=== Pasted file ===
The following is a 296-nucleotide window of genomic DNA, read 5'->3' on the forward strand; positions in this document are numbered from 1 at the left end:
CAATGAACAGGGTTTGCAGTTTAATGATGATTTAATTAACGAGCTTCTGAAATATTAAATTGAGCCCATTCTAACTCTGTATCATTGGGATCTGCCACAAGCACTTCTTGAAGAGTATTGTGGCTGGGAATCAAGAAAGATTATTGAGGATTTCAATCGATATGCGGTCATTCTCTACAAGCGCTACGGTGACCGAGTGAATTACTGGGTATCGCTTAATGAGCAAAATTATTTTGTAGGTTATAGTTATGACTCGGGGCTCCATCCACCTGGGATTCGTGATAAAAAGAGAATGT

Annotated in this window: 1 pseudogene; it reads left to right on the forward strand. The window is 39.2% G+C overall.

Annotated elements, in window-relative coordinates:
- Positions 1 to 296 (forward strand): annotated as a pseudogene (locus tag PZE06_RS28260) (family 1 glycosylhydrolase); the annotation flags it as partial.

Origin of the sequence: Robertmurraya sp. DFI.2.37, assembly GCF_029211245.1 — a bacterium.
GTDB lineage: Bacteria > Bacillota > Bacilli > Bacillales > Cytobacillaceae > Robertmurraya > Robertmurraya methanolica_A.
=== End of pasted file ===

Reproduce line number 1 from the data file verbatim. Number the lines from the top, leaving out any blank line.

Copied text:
The following is a 296-nucleotide window of genomic DNA, read 5'->3' on the forward strand; positions in this document are numbered from 1 at the left end: